Ahsan said 130 million people or more were without electricity and it remained unclear what had caused the fault.
“It is still under investigation,” he said, adding that a technical malfunction was the probable cause.
Junior technology minister Zunaid Palak said on Facebook that power would be restored by 8 p.m. in the capital Dhaka, itself home to more than 22 million people.
Soaring energy prices have wrought havoc on the South Asian nation’s electricity grid in recent months, with utilities struggling to source enough diesel and gas to meet demand.
A depreciating currency and dwindling foreign exchange reserves left Bangladesh unable to import sufficient fossil fuels, forcing it to close diesel plants and leave some gas-fired power stations idle.
The government imposed lengthy power cuts to conserve existing stocks in July, with outages lasting up to 13 hours each day at their peak.
Tens of thousands of mosques around the country have been asked to curtail the use of air conditioners to ease pressure on the electricity grid.
The blackouts sparked widespread public anger and helped mobilize large demonstrations on the streets of the capital Dhaka.
At least three protesters were killed by security forces during the rallies, partly motivated by rising cost-of-living pressures.
Around 100 others were injured during a police crackdown on one demonstration, according to the opposition Bangladesh Nationalist Party.
Consumer inflation has hit household budgets hard and the government recently pledged to cap the price of several staple foods, including rice, to quell public discontent.
Bangladesh last witnessed a major unscheduled blackout in November 2014, when around 70 percent of the country went without power for nearly 10 hours.

Related


WHO warns Haiti cholera toll likely to rise

Updated 04 October 2022

WHO warns Haiti cholera toll likely to rise

  • Fresh fears of a resurgent epidemic nearly three years after Haiti’s last confirmed case
  • WHO: The world was now witnessing a ‘worrying upsurge’ in cholera outbreaks

GENEVA: Haiti’s cholera outbreak death toll is likely “much higher” than reported and cases are expected to rise, the WHO said Tuesday, warning the country’s multiple crises would complicate response efforts.
The crisis-wracked Caribbean nation said Sunday that at least seven people had died from cholera, raising fresh fears of a resurgent epidemic nearly three years after Haiti’s last confirmed case.
Multiple suspected cases have been detected in Carrefour-Feuilles on the edge of the capital Port-au-Prince, and in the coastal neighborhood of Cite Soleil.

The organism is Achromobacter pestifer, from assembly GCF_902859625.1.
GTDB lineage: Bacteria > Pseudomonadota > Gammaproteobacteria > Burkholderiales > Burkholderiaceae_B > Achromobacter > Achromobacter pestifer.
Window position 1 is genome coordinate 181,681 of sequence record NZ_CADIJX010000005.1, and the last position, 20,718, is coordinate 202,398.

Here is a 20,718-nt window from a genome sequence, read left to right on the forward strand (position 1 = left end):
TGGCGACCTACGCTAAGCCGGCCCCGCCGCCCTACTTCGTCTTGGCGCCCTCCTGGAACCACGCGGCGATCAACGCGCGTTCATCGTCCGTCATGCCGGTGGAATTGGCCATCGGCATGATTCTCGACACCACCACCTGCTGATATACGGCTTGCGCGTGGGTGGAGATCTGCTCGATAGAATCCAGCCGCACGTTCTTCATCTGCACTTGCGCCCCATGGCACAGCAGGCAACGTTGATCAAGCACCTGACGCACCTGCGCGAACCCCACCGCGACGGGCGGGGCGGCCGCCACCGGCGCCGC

The areas are entirely controlled by gangs and access to them has been very difficult since the end of July.
Conditions in Haiti have worsened in recent weeks with blockades, fuel shortages, protest marches, looting and general strikes.
“This situation greatly complicates the humanitarian response,” World Health Organization spokesman Christian Lindmeier told reporters in Geneva.
“The situation is evolving rapidly, and it is possible earlier cases have been undetected.”
He said the death toll figures could be “much higher.”
“With the humanitarian situation as it is, the sanitary situation, and the gang-controlled areas where there’s hardly any access to control, to test or even to bring in assistance, we should expect, unfortunately, cases to be higher, and to rise,” he said.
Lindmeier said a request was being prepared to be submitted to the international coordination group for the procurement of oral cholera vaccines.
However, global vaccine availability is limited with demand outstripping supply.
Cholera is an acute diarrheal infection in the small intestine causing sometimes fatal dehydration. It is generally contracted from food or water contaminated with vibrio cholerae bacteria.
In February this year, Haiti celebrated three years without a single confirmed cholera case and was preparing to submit its case for cholera-free status certification at the end of 2022.
Cholera killed nearly 10,000 people in the wake of Haiti’s 2010 earthquake, when United Nations workers helping with the response introduced it to the country.
The outbreak affected at least 820,000 people, the WHO said.
The first infections were detected around the Artibonite River, where UN peacekeepers had dumped fecal matter.
It was not until August 2016 that the UN officially acknowledged its role in the epidemic.
Lindmeier said there was no information yet on where the current outbreak originated, but said roughly 80 percent of people carrying vibrio cholerae could be asymptomatic, making it difficult to detect.
The United Nations said it stood ready to deploy emergency response teams as soon as safe access is assured and fuel supplies are unblocked.
On Friday the WHO warned that after years of decline, the world was now witnessing a “worrying upsurge” in cholera outbreaks.
In the first nine months of this year alone, 26 countries have reported cholera outbreaks, the WHO said.